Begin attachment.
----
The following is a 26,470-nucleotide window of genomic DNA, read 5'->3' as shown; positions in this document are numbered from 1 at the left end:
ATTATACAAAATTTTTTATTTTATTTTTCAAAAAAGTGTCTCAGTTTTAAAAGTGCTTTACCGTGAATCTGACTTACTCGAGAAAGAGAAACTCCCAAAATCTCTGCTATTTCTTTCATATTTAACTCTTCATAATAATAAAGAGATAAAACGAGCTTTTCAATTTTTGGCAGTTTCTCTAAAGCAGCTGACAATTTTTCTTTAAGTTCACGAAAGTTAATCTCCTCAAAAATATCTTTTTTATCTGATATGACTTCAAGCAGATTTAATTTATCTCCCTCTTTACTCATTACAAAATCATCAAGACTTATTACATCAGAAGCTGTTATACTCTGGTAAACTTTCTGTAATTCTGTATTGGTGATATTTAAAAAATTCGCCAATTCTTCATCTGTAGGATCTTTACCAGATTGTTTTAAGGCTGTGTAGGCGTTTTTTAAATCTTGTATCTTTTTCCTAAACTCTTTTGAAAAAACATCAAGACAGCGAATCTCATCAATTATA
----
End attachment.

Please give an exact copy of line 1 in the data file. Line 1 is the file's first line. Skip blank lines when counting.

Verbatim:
The following is a 26,470-nucleotide window of genomic DNA, read 5'->3' as shown; positions in this document are numbered from 1 at the left end: